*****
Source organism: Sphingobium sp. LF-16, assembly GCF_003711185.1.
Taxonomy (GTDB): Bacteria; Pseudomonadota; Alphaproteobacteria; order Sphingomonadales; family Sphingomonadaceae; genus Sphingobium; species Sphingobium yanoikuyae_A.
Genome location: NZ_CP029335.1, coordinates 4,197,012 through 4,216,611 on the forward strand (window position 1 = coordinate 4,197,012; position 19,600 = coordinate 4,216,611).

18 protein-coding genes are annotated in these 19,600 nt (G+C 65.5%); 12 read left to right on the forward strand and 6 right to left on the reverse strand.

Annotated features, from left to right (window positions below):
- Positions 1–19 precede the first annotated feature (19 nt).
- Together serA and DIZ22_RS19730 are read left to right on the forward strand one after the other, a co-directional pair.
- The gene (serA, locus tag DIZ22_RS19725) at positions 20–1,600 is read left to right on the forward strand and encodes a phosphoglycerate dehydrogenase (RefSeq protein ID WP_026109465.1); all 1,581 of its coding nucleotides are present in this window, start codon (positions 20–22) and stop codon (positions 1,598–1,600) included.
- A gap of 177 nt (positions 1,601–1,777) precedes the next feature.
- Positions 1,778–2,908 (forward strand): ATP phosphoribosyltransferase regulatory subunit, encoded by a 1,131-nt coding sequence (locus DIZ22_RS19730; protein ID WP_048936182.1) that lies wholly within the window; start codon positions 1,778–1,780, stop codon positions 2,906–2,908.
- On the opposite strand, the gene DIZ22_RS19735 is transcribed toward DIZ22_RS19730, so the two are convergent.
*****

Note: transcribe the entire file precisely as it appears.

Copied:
Source organism: Sphingobium sp. LF-16, assembly GCF_003711185.1.
Taxonomy (GTDB): Bacteria; Pseudomonadota; Alphaproteobacteria; order Sphingomonadales; family Sphingomonadaceae; genus Sphingobium; species Sphingobium yanoikuyae_A.
Genome location: NZ_CP029335.1, coordinates 4,197,012 through 4,216,611 on the forward strand (window position 1 = coordinate 4,197,012; position 19,600 = coordinate 4,216,611).

18 protein-coding genes are annotated in these 19,600 nt (G+C 65.5%); 12 read left to right on the forward strand and 6 right to left on the reverse strand.

Annotated features, from left to right (window positions below):
- Positions 1–19 precede the first annotated feature (19 nt).
- Together serA and DIZ22_RS19730 are read left to right on the forward strand one after the other, a co-directional pair.
- The gene (serA, locus tag DIZ22_RS19725) at positions 20–1,600 is read left to right on the forward strand and encodes a phosphoglycerate dehydrogenase (RefSeq protein ID WP_026109465.1); all 1,581 of its coding nucleotides are present in this window, start codon (positions 20–22) and stop codon (positions 1,598–1,600) included.
- A gap of 177 nt (positions 1,601–1,777) precedes the next feature.
- Positions 1,778–2,908 (forward strand): ATP phosphoribosyltransferase regulatory subunit, encoded by a 1,131-nt coding sequence (locus DIZ22_RS19730; protein ID WP_048936182.1) that lies wholly within the window; start codon positions 1,778–1,780, stop codon positions 2,906–2,908.
- On the opposite strand, the gene DIZ22_RS19735 is transcribed toward DIZ22_RS19730, so the two are convergent.